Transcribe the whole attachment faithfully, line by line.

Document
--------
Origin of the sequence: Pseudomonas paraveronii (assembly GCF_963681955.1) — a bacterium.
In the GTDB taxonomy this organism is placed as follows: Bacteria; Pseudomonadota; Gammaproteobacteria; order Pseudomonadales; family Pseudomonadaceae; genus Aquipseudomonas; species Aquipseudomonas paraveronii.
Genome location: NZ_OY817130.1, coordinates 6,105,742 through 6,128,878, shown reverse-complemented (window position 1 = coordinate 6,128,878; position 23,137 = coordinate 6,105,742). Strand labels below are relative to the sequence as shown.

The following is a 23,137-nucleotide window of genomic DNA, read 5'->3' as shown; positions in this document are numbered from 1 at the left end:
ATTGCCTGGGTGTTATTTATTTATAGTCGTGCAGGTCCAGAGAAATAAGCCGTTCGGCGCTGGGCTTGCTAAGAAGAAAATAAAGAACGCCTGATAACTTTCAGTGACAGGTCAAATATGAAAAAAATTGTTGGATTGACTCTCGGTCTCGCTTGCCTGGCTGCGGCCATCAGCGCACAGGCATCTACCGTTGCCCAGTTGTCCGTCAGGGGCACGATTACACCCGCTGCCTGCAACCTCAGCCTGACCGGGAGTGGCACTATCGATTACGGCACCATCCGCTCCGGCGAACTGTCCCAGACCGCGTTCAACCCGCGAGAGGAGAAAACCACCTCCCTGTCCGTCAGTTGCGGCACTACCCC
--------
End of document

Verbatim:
Origin of the sequence: Pseudomonas paraveronii (assembly GCF_963681955.1) — a bacterium.
In the GTDB taxonomy this organism is placed as follows: Bacteria; Pseudomonadota; Gammaproteobacteria; order Pseudomonadales; family Pseudomonadaceae; genus Aquipseudomonas; species Aquipseudomonas paraveronii.
Genome location: NZ_OY817130.1, coordinates 6,105,742 through 6,128,878, shown reverse-complemented (window position 1 = coordinate 6,128,878; position 23,137 = coordinate 6,105,742). Strand labels below are relative to the sequence as shown.

The following is a 23,137-nucleotide window of genomic DNA, read 5'->3' as shown; positions in this document are numbered from 1 at the left end:
ATTGCCTGGGTGTTATTTATTTATAGTCGTGCAGGTCCAGAGAAATAAGCCGTTCGGCGCTGGGCTTGCTAAGAAGAAAATAAAGAACGCCTGATAACTTTCAGTGACAGGTCAAATATGAAAAAAATTGTTGGATTGACTCTCGGTCTCGCTTGCCTGGCTGCGGCCATCAGCGCACAGGCATCTACCGTTGCCCAGTTGTCCGTCAGGGGCACGATTACACCCGCTGCCTGCAACCTCAGCCTGACCGGGAGTGGCACTATCGATTACGGCACCATCCGCTCCGGCGAACTGTCCCAGACCGCGTTCAACCCGCGAGAGGAGAAAACCACCTCCCTGTCCGTCAGTTGCGGCACTACCCC